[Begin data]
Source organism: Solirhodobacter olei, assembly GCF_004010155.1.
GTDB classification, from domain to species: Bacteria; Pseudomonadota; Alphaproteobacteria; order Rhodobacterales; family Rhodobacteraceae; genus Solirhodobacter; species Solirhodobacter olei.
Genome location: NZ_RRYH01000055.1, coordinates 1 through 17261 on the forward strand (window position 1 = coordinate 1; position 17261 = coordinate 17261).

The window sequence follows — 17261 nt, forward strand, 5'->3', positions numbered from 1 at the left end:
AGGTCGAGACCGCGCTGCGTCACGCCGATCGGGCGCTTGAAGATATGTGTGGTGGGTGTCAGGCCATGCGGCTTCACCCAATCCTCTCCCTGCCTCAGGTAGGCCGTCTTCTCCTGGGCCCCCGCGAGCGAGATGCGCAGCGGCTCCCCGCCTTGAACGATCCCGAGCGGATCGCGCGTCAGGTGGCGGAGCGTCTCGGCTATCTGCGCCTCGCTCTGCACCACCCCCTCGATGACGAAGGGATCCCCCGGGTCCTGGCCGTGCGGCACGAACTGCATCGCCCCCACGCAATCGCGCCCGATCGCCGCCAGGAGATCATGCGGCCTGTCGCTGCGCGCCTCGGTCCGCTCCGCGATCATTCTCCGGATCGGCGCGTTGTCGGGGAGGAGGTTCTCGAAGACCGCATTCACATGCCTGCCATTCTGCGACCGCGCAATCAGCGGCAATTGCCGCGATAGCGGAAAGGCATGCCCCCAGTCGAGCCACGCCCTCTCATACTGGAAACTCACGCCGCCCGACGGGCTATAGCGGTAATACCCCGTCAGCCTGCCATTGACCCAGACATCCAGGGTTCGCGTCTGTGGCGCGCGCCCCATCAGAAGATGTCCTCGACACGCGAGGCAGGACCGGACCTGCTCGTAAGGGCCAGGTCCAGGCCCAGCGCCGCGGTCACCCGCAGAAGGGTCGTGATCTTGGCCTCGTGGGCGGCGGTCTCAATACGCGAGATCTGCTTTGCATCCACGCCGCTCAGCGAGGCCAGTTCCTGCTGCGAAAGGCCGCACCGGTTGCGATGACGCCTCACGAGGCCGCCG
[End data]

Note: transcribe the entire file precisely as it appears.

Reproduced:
Source organism: Solirhodobacter olei, assembly GCF_004010155.1.
GTDB classification, from domain to species: Bacteria; Pseudomonadota; Alphaproteobacteria; order Rhodobacterales; family Rhodobacteraceae; genus Solirhodobacter; species Solirhodobacter olei.
Genome location: NZ_RRYH01000055.1, coordinates 1 through 17261 on the forward strand (window position 1 = coordinate 1; position 17261 = coordinate 17261).

The window sequence follows — 17261 nt, forward strand, 5'->3', positions numbered from 1 at the left end:
AGGTCGAGACCGCGCTGCGTCACGCCGATCGGGCGCTTGAAGATATGTGTGGTGGGTGTCAGGCCATGCGGCTTCACCCAATCCTCTCCCTGCCTCAGGTAGGCCGTCTTCTCCTGGGCCCCCGCGAGCGAGATGCGCAGCGGCTCCCCGCCTTGAACGATCCCGAGCGGATCGCGCGTCAGGTGGCGGAGCGTCTCGGCTATCTGCGCCTCGCTCTGCACCACCCCCTCGATGACGAAGGGATCCCCCGGGTCCTGGCCGTGCGGCACGAACTGCATCGCCCCCACGCAATCGCGCCCGATCGCCGCCAGGAGATCATGCGGCCTGTCGCTGCGCGCCTCGGTCCGCTCCGCGATCATTCTCCGGATCGGCGCGTTGTCGGGGAGGAGGTTCTCGAAGACCGCATTCACATGCCTGCCATTCTGCGACCGCGCAATCAGCGGCAATTGCCGCGATAGCGGAAAGGCATGCCCCCAGTCGAGCCACGCCCTCTCATACTGGAAACTCACGCCGCCCGACGGGCTATAGCGGTAATACCCCGTCAGCCTGCCATTGACCCAGACATCCAGGGTTCGCGTCTGTGGCGCGCGCCCCATCAGAAGATGTCCTCGACACGCGAGGCAGGACCGGACCTGCTCGTAAGGGCCAGGTCCAGGCCCAGCGCCGCGGTCACCCGCAGAAGGGTCGTGATCTTGGCCTCGTGGGCGGCGGTCTCAATACGCGAGATCTGCTTTGCATCCACGCCGCTCAGCGAGGCCAGTTCCTGCTGCGAAAGGCCGCACCGGTTGCGATGACGCCTCACGAGGCCGCCG